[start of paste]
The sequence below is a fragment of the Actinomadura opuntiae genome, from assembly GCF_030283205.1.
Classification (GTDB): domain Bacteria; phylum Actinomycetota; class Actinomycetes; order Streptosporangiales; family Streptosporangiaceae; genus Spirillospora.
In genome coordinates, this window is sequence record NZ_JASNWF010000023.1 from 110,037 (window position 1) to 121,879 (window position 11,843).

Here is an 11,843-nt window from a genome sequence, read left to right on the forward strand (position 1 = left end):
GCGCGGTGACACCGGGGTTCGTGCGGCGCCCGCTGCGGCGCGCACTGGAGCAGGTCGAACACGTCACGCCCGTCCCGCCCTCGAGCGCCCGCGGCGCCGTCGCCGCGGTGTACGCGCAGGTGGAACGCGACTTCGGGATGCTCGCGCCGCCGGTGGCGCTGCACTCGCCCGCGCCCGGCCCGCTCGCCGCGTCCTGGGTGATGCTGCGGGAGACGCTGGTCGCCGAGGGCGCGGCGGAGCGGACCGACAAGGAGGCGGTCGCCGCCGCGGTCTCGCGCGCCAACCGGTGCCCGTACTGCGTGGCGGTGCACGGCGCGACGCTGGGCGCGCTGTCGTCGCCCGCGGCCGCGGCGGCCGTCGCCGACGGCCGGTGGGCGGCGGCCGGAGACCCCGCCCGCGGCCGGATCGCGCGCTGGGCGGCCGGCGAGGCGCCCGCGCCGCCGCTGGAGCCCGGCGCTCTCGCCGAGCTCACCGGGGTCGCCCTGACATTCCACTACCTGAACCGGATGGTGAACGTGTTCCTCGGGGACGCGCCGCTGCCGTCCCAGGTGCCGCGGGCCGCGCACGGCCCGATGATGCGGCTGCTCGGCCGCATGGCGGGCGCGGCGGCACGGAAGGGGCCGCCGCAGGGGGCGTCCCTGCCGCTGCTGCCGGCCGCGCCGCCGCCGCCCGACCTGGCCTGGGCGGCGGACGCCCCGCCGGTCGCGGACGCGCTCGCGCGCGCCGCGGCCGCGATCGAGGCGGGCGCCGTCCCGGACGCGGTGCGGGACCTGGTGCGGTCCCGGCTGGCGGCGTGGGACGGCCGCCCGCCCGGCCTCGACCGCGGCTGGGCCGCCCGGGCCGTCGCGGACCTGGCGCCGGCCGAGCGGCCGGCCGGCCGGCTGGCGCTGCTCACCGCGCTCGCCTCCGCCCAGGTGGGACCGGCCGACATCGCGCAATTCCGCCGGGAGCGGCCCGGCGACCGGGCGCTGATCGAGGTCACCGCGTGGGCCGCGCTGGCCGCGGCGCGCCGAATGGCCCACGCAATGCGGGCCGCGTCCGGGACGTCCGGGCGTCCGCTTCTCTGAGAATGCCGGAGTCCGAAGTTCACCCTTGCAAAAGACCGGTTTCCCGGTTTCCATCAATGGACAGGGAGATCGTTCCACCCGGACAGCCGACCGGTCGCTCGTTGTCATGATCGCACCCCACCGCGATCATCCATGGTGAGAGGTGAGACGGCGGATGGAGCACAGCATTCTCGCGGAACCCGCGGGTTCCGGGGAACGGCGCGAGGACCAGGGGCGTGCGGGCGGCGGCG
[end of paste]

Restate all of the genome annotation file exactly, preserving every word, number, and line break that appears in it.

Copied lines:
The sequence below is a fragment of the Actinomadura opuntiae genome, from assembly GCF_030283205.1.
Classification (GTDB): domain Bacteria; phylum Actinomycetota; class Actinomycetes; order Streptosporangiales; family Streptosporangiaceae; genus Spirillospora.
In genome coordinates, this window is sequence record NZ_JASNWF010000023.1 from 110,037 (window position 1) to 121,879 (window position 11,843).

Here is an 11,843-nt window from a genome sequence, read left to right on the forward strand (position 1 = left end):
GCGCGGTGACACCGGGGTTCGTGCGGCGCCCGCTGCGGCGCGCACTGGAGCAGGTCGAACACGTCACGCCCGTCCCGCCCTCGAGCGCCCGCGGCGCCGTCGCCGCGGTGTACGCGCAGGTGGAACGCGACTTCGGGATGCTCGCGCCGCCGGTGGCGCTGCACTCGCCCGCGCCCGGCCCGCTCGCCGCGTCCTGGGTGATGCTGCGGGAGACGCTGGTCGCCGAGGGCGCGGCGGAGCGGACCGACAAGGAGGCGGTCGCCGCCGCGGTCTCGCGCGCCAACCGGTGCCCGTACTGCGTGGCGGTGCACGGCGCGACGCTGGGCGCGCTGTCGTCGCCCGCGGCCGCGGCGGCCGTCGCCGACGGCCGGTGGGCGGCGGCCGGAGACCCCGCCCGCGGCCGGATCGCGCGCTGGGCGGCCGGCGAGGCGCCCGCGCCGCCGCTGGAGCCCGGCGCTCTCGCCGAGCTCACCGGGGTCGCCCTGACATTCCACTACCTGAACCGGATGGTGAACGTGTTCCTCGGGGACGCGCCGCTGCCGTCCCAGGTGCCGCGGGCCGCGCACGGCCCGATGATGCGGCTGCTCGGCCGCATGGCGGGCGCGGCGGCACGGAAGGGGCCGCCGCAGGGGGCGTCCCTGCCGCTGCTGCCGGCCGCGCCGCCGCCGCCCGACCTGGCCTGGGCGGCGGACGCCCCGCCGGTCGCGGACGCGCTCGCGCGCGCCGCGGCCGCGATCGAGGCGGGCGCCGTCCCGGACGCGGTGCGGGACCTGGTGCGGTCCCGGCTGGCGGCGTGGGACGGCCGCCCGCCCGGCCTCGACCGCGGCTGGGCCGCCCGGGCCGTCGCGGACCTGGCGCCGGCCGAGCGGCCGGCCGGCCGGCTGGCGCTGCTCACCGCGCTCGCCTCCGCCCAGGTGGGACCGGCCGACATCGCGCAATTCCGCCGGGAGCGGCCCGGCGACCGGGCGCTGATCGAGGTCACCGCGTGGGCCGCGCTGGCCGCGGCGCGCCGAATGGCCCACGCAATGCGGGCCGCGTCCGGGACGTCCGGGCGTCCGCTTCTCTGAGAATGCCGGAGTCCGAAGTTCACCCTTGCAAAAGACCGGTTTCCCGGTTTCCATCAATGGACAGGGAGATCGTTCCACCCGGACAGCCGACCGGTCGCTCGTTGTCATGATCGCACCCCACCGCGATCATCCATGGTGAGAGGTGAGACGGCGGATGGAGCACAGCATTCTCGCGGAACCCGCGGGTTCCGGGGAACGGCGCGAGGACCAGGGGCGTGCGGGCGGCGGCG